The deflectable needle stop portion 220, which is integrally joined to the cylindrical portion 218, forms a partition between the fill chamber sections 204 and 206. The fill chamber sections 204 and 206 are communicable through the pores of the deflectable needle stop portion 220. An annular opening 222 formed in the cylindrical portion 218 aligns with the opening 40 of the needle stop section 208.

The septum 200 is used in a manner similar to that previously described for the septum 10. However, when a needle 46 engages the deflectable needle stop portion 220, as shown in FIG. 12, a deflection of such needle stop section occurs resulting in an expansion of the fill chamber section 204 and a corresponding contraction of the fill chamber section 206. Although the deflectable needle stop portion 220 is porous it does not permit penetration of the needle 46. Fluid injected into the fill chamber section 204 by the needle 46 will flow through the annular opening 222 into the fluid transfer tube 38.

Another embodiment of the invention is generally indicated by the reference number 230 in FIG. 13. The septum 230 comprises a unit portion 232 having a pair of fill chamber sections 234 and 236. Each of the fill chambers 234 and 236 is bordered by respective cup-shaped needle stop sections 238 and 240. The needle stop sections 238 and 240 include respective fluid transfer openings 242 and 244.

A needle penetrable seal member 246 is retained in the needle stop section 238 by a clamping ring 248 in an arrangement identical to that of the septum 60. A needle penetrable seal member 250 is similarly retained in the needle stop section 240 by a clamping ring 252.

The septum 230 also includes a jacket 254 comprising jacket shells 256 and 258 adhered or otherwise bonded together at a seam line 260. The jacket 254 also includes a fluid transfer tube 262 joined to the shell portions 256 and 258. The fluid transfer tube 262 aligns with the needle stop fluid transfer openings 242 and 244. A communication space 264 is provided between the fluid transfer tube 262 and the needle stop fluid transfer openings 242 and 244 to permit both fill chamber sections 234 and 236 to communicate with the fluid transfer tube 262. The communication space 264 also permits communication between the fill chamber sections 234 and 236.

The septum 230 is used in a manner similar to that described for the septum 10. However the fill chamber sections 234 and 236 are not expandable or contractable.

Some advantages of the present invention evident from the foregoing description include a septum that is accessible at two different orientations for fluid infusion or fluid withdrawal. Consequently, the potential flipping over of the septum from its original position in the body does not represent a problem requiring surgical intervention. The dual accessibility of the fill chambers enables the septum to remain functional even after a flipped over condition has occurred. A further advantage is the prolongation of the useful life of the septum, since it continues to be usable under circumstances where a single-sided septum has become unusable.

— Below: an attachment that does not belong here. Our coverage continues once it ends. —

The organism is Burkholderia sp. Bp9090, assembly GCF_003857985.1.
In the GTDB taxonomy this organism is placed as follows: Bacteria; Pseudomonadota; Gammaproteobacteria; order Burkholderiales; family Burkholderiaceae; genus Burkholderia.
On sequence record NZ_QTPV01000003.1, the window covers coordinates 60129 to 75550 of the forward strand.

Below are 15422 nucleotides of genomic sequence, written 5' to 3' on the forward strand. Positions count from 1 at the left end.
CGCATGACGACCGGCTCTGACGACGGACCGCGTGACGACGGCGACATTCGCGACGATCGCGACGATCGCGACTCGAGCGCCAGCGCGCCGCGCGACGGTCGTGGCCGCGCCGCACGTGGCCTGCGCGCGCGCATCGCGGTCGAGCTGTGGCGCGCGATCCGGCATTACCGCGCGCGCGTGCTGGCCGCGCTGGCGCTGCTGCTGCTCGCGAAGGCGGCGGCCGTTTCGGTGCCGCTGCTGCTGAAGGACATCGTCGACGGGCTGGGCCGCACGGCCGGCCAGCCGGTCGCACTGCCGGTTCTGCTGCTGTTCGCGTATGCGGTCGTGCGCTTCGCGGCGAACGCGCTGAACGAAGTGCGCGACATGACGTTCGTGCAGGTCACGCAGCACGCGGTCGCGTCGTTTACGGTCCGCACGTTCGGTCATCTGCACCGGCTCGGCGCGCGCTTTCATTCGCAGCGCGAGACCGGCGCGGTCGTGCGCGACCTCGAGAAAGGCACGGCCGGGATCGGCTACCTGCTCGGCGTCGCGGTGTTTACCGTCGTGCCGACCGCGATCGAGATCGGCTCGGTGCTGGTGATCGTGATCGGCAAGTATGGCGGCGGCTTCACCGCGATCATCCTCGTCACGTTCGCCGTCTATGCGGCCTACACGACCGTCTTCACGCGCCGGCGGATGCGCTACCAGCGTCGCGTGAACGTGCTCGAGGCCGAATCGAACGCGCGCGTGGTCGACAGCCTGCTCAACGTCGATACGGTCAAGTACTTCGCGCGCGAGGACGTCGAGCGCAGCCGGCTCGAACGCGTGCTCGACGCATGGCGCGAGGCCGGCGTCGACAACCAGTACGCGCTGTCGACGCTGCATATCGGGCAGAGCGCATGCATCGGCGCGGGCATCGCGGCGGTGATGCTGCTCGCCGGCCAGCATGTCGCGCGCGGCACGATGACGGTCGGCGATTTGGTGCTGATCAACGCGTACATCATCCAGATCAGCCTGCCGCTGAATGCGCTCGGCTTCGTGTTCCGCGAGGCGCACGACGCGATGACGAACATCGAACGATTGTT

In view of the above, it will be seen that the several objects of the invention are achieved and other advantageous results attained.

As various changes can be made in the above constructions and method without departing from the scope of the invention, it is intended that all matter contained in the above description or shown in the accompanying drawings shall be interpreted as illustrative and not in a limiting sense.

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Classifications
U.S. Classification128/899, 604/9, 604/288.02, 600/577
International ClassificationA61M39/02
Cooperative ClassificationA61M2039/0226, A61M2039/0211, A61M39/0208, A61M2039/022
European ClassificationA61M39/02B
Legal Events
DateCodeEventDescription
Aug 5, 1997FPExpired due to failure to pay maintenance fee
Effective date: 19970528
May 25, 1997LAPSLapse for failure to pay maintenance fees
Dec 31, 1996REMIMaintenance fee reminder mailed
Sep 24, 1992FPAYFee payment
Year of fee payment: 4
Jul 7, 1986ASAssignment
Owner name: MEDICAL ENGINEERING CORPORATION, 3037 MT. PLEASANT
Free format text: ASSIGNMENT OF ASSIGNORS INTEREST.;ASSIGNOR:BARK, JEFFREY E.;REEL/FRAME:004586/0036
Effective date: 19860702
Owner name: MEDICAL ENGINEERING CORPORATION,WISCONSIN
Free format text: ASSIGNMENT OF ASSIGNORS INTEREST;ASSIGNOR:BARK, JEFFREY E.;REEL/FRAME:004586/0036